Argyle residents fighting against Oncor’s proposed 20-mile transmission line through town

Some North Texas residents are fighting against a proposal by Oncor they say would dramatically disrupt their properties.

The mayor of argyle says Oncor’s proposed 20-mile transmission line would have a devastating impact on the town and homeowners. He's urging the electric company to consider another option. 

The mayor says the transmission line would force a dozen people out of their homes, hurt the town's tree canopy and impact commercial development.

The deadline for people to submit their comments about the proposal is Friday. 

Carmelita Teeter-Lechowit showed us around her Argyle home that she's always dreamed of. But she says her property is right in the path of Oncor's proposed 20-mile-long, 130-foot-high single-pole transmission line. She almost missed the notification.

"I got a one-page mailer. It came over Thanksgiving. I just got in the pile," she said.

Teeter-Lechowit says her husband did some research.

"This tree, power lines would go there," she said. "The easement would go inside the home in that bedroom."

Oncor told FOX 4 in a statement that it will "submit several route options to the Public Utility Commission of Texas. The PUCT will decide the final route… While Oncor has the right of eminent domain as a public utility for the selected route, we will actively work with the directly affected landowners to negotiate the easements required for the transmission line." 

Argyle Mayor Bryan Livingston showed us the proposed route to get energy from West Texas to North Texas. He says he and residents understand the Texas grid needs to be improved.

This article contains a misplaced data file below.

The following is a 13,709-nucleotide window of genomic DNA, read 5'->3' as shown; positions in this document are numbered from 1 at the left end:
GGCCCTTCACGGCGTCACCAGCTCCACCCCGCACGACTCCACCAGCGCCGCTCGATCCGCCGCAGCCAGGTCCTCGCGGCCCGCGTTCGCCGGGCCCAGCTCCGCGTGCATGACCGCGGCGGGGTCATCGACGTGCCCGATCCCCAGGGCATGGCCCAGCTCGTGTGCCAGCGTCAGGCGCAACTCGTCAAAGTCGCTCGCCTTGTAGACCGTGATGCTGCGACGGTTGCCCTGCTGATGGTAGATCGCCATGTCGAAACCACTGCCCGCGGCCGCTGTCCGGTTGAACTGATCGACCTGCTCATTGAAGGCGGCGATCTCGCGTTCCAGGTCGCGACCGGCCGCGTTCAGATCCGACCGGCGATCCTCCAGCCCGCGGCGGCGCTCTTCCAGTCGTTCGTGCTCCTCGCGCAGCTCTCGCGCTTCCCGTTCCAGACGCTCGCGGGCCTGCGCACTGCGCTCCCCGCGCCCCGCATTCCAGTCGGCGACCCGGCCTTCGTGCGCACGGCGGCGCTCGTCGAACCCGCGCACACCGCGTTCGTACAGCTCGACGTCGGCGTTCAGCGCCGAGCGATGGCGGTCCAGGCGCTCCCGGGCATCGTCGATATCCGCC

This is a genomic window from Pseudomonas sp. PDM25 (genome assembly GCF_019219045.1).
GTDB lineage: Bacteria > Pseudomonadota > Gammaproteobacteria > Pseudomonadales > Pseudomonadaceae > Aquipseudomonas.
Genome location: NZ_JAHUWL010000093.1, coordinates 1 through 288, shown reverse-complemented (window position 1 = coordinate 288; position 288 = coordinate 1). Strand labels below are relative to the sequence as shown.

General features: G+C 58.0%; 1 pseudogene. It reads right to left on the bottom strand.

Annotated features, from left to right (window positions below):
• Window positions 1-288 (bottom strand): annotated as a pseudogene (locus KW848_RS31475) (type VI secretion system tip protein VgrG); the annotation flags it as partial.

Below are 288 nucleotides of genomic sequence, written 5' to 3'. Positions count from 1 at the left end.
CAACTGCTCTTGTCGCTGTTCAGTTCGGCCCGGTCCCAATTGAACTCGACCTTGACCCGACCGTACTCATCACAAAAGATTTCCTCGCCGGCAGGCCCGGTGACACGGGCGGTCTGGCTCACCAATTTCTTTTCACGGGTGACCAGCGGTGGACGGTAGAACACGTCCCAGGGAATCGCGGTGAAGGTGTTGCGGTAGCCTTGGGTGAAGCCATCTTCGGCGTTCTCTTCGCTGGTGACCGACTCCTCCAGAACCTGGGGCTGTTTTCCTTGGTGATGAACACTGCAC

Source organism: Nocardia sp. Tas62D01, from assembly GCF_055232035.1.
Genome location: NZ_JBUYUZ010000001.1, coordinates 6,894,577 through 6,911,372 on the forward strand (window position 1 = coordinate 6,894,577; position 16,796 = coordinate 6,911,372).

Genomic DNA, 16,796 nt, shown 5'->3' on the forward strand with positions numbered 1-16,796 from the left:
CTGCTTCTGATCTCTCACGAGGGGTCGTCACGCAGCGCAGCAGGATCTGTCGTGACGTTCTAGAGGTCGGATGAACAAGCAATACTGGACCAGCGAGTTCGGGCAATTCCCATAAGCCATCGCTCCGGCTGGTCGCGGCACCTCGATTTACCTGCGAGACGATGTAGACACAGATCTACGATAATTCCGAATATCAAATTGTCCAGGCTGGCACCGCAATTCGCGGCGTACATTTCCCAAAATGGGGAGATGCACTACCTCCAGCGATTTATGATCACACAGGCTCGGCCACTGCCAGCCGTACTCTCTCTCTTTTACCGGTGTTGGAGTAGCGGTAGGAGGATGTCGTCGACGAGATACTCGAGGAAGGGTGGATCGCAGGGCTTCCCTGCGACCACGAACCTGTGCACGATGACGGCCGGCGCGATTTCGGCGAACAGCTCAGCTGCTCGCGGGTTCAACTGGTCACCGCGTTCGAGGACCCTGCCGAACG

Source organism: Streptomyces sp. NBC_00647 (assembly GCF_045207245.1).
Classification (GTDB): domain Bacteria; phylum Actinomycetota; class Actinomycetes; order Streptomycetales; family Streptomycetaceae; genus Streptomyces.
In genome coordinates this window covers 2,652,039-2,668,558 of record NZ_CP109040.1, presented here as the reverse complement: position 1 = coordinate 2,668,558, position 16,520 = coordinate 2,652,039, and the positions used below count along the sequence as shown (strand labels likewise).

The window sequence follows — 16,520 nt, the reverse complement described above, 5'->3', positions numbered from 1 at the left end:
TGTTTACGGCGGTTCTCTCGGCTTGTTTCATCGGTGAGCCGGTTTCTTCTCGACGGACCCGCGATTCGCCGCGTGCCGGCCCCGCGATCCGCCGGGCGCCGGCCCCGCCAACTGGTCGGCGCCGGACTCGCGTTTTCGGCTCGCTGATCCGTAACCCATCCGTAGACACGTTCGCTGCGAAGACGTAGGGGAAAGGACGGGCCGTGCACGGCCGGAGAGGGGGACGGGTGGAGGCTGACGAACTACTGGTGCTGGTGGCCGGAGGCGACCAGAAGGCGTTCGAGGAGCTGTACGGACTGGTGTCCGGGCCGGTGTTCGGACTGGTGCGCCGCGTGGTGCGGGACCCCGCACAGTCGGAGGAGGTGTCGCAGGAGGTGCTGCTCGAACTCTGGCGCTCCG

"But we think the process needs to be well thought out," he said. "And we think all stakeholders need to be at the table."

Mayor Livingston says the proposed route unnecessarily goes north simply to go south again. 

"These homes would be in the easement, and people would have to give up their homes," he said.

Livingston says it would also cut through a commercial development that’s important to the town all without appropriate notification. 

"We were not formally notified at all," he said.

Mayor Livingston believes there is a better, more direct route that would cut through a small part of land where no one lives that’s overseen by the U.S. Army Corps of Engineers. It’s land that already has power lines now. 

But the mayor says Oncor's response to the proposal was that the alternative route would be too costly and take too much time. 

Livingston says cutting through Argyle's neighborhoods and losing hundreds of old growth cross-timbers is what should be seen as the more costly route. 

"They are an irreplaceable natural asset," he said.

ERCOT has instructed Oncor to designate this project as critical to reliability. An Oncor spokesman says that designation helps the PUCT prioritize the project and condense the year-long process to six months. 

The mayor has organized a meeting between Oncor, the Army Corps of Engineers and Congressman Michael Burgess for Thursday.

Friday is the deadline for people to submit their comments.